• The School leverages the strengths of Tsukuba University by allowing students to cross-register up to 10 credits outside its boundary. The increasing complexity of corporate challenges nowadays requires multi-disciplinary solutions. Therefore cross-registration should be mandatory in the future, if possible, rather than an option.
  • It suits students’ needs to offer five choices for the Business Project to complete the program. The five choices are:
  • In-Company Project
  • Business Plan Development
  • Independent Research Report
  • Japan Internship
  • Overseas Internship.

Standard 10: Improvement of Educational Quality

  • If demonstrated behaviors of a student do not meet desirable levels of competencies, how does the School deal with it? It is clear from the feedback that the students can take additional courses to raise their GPA until it is adequate to proceed to the Business Project and then graduate once the Business Project receives an acceptable grade.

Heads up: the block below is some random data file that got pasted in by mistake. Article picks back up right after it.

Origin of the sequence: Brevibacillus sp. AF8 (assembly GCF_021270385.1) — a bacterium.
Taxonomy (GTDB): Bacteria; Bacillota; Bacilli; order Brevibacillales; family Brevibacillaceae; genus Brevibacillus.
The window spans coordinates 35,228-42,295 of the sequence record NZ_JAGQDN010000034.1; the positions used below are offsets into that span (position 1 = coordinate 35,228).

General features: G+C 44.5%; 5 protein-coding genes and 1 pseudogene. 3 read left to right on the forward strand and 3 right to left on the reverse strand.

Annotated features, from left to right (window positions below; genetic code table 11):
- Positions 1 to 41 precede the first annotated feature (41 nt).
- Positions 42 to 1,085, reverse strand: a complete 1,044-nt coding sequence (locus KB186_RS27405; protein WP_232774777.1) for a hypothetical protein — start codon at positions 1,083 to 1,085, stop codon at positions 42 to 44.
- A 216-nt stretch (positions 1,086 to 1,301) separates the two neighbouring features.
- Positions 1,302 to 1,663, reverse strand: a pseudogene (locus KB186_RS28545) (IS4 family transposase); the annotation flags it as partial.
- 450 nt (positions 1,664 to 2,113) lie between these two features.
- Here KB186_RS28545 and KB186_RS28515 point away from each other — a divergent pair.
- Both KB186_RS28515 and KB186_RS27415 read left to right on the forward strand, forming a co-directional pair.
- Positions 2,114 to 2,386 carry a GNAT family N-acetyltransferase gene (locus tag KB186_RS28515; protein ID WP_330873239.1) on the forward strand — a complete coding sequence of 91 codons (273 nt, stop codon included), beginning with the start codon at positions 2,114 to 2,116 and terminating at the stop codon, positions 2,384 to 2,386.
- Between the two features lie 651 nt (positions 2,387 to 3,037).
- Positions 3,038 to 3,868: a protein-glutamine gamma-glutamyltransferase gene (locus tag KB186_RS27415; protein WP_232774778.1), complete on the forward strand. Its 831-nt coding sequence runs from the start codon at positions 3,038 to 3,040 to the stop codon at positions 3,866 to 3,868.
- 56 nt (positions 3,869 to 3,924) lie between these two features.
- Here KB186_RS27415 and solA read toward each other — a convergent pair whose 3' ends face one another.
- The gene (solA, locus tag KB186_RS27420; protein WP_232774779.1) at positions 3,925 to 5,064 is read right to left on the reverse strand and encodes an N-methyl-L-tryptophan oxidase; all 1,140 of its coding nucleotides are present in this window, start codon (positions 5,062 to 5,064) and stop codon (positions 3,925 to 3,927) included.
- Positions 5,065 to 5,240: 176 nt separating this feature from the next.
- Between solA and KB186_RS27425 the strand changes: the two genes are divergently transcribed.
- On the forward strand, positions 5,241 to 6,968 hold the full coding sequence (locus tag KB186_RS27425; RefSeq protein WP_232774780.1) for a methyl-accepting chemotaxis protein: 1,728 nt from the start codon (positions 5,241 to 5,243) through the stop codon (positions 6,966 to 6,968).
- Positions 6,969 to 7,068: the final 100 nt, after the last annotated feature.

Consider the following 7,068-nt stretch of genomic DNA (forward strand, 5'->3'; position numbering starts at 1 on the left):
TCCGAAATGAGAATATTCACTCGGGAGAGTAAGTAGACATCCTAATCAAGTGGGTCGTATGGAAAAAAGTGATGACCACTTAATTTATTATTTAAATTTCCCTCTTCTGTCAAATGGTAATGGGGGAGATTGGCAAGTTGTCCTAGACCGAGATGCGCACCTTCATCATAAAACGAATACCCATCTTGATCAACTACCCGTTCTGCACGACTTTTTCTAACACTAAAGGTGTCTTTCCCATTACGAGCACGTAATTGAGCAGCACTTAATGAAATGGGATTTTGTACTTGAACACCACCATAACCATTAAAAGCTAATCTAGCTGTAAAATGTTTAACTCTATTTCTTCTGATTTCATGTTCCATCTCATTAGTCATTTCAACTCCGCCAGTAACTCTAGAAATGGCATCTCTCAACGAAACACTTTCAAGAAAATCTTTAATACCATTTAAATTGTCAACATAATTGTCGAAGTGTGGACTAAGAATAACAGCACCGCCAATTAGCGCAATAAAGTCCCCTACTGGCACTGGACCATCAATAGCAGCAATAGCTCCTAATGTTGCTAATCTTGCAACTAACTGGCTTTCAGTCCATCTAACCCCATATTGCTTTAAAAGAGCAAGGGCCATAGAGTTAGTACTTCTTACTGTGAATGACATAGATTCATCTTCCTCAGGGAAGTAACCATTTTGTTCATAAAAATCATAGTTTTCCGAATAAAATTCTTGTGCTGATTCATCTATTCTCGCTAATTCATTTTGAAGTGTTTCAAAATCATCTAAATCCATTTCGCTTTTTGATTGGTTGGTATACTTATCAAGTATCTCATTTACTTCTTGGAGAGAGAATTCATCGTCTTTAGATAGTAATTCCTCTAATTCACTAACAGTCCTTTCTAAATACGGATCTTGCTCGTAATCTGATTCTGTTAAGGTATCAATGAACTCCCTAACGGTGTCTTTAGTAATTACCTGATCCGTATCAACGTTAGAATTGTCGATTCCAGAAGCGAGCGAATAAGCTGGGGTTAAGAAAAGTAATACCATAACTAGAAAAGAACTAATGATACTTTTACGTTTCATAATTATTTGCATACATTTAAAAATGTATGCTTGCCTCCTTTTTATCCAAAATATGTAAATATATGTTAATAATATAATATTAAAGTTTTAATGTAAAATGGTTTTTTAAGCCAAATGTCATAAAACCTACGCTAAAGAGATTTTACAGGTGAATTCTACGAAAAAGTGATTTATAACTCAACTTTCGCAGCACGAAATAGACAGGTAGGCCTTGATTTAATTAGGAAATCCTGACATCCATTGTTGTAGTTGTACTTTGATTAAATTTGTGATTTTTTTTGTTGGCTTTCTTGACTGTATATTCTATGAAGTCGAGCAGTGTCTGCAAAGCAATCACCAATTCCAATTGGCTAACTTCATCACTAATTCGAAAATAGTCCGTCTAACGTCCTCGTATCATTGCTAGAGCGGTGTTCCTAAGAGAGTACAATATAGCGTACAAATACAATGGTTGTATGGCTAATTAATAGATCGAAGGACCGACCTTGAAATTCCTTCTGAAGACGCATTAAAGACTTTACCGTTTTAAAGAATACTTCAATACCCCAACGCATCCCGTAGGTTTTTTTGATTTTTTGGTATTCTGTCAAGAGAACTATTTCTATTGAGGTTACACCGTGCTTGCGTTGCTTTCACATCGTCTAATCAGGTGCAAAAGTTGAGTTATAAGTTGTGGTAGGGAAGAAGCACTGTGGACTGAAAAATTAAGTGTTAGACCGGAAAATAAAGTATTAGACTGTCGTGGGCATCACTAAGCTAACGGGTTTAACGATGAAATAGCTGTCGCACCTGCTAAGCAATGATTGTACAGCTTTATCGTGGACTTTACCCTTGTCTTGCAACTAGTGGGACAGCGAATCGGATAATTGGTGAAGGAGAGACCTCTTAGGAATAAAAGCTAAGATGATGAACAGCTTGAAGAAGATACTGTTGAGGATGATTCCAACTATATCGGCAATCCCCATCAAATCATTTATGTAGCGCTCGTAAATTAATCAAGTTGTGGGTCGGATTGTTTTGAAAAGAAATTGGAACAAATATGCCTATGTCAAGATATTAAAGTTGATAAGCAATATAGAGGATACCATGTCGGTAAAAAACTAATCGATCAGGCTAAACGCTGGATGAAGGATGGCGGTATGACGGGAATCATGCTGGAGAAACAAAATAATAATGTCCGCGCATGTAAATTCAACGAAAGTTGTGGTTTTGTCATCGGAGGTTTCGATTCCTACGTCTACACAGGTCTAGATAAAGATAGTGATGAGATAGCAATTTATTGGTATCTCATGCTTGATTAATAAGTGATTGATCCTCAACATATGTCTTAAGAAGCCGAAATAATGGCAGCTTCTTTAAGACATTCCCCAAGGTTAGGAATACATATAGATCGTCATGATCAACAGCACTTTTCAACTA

• Please see guideline of continuous improvement process for educational quality, presented in comments of Standard 7 above.
  • From the feedback, it is stated that the scoring policy is mentioned in the syllabus for each course. However, the school did not explain the scoring policy which is critical to measuring the learning outcomes of the students. The learning outcome rubrics if designed appropriately can serve as powerful tools to assess the teaching effectiveness and also get feedback information for continuous quality improvement.

Standard 11: Diploma Policy

  • How many students have initially failed to achieve the GPA of 3.0 for the last three years? It is clear from the feedback that there are no such students in the last few years.

Standard 12: Learning Outcomes’ Review

  • Which core competencies are relatively weak among the students? What kind of measures does the School take to deal with this?
  • Given that the School has depended very much on its Advisory Board, the entire process of Standard 7 should be presented to the Advisory Board.

Standard 13: Globalization of Educational Programs

  • It is very nice that the School has conducted a joint course with the Grenoble École de Management in France for the past 9 years, and is considering such courses with other overseas universities. It should be mentioned as an issue to be improved.
  • The MBA-IB at its core is globalized.
Chapter 4 Students

Standard 14: Student Profile

  • It is great to have working students with more than 70% of them in middle to executive level positions.
  • The diversity of the program should not be limited only to nationality.

Standard 15: Admission Policy